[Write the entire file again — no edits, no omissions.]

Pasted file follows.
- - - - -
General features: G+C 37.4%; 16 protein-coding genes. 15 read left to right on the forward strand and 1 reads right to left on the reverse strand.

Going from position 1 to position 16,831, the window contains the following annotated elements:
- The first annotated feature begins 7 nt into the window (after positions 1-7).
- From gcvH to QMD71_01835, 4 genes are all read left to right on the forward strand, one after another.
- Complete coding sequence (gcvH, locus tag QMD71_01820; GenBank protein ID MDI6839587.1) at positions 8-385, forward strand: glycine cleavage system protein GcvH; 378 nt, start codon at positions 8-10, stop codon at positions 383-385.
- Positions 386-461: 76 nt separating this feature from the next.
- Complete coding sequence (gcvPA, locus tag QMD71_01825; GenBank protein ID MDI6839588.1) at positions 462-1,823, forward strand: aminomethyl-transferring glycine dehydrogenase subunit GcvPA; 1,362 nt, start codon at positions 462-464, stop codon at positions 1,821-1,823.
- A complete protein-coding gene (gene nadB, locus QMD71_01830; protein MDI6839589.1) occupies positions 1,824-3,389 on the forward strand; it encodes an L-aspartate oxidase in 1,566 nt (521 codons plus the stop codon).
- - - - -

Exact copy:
General features: G+C 37.4%; 16 protein-coding genes. 15 read left to right on the forward strand and 1 reads right to left on the reverse strand.

Going from position 1 to position 16,831, the window contains the following annotated elements:
- The first annotated feature begins 7 nt into the window (after positions 1-7).
- From gcvH to QMD71_01835, 4 genes are all read left to right on the forward strand, one after another.
- Complete coding sequence (gcvH, locus tag QMD71_01820; GenBank protein ID MDI6839587.1) at positions 8-385, forward strand: glycine cleavage system protein GcvH; 378 nt, start codon at positions 8-10, stop codon at positions 383-385.
- Positions 386-461: 76 nt separating this feature from the next.
- Complete coding sequence (gcvPA, locus tag QMD71_01825; GenBank protein ID MDI6839588.1) at positions 462-1,823, forward strand: aminomethyl-transferring glycine dehydrogenase subunit GcvPA; 1,362 nt, start codon at positions 462-464, stop codon at positions 1,821-1,823.
- A complete protein-coding gene (gene nadB, locus QMD71_01830; protein MDI6839589.1) occupies positions 1,824-3,389 on the forward strand; it encodes an L-aspartate oxidase in 1,566 nt (521 codons plus the stop codon).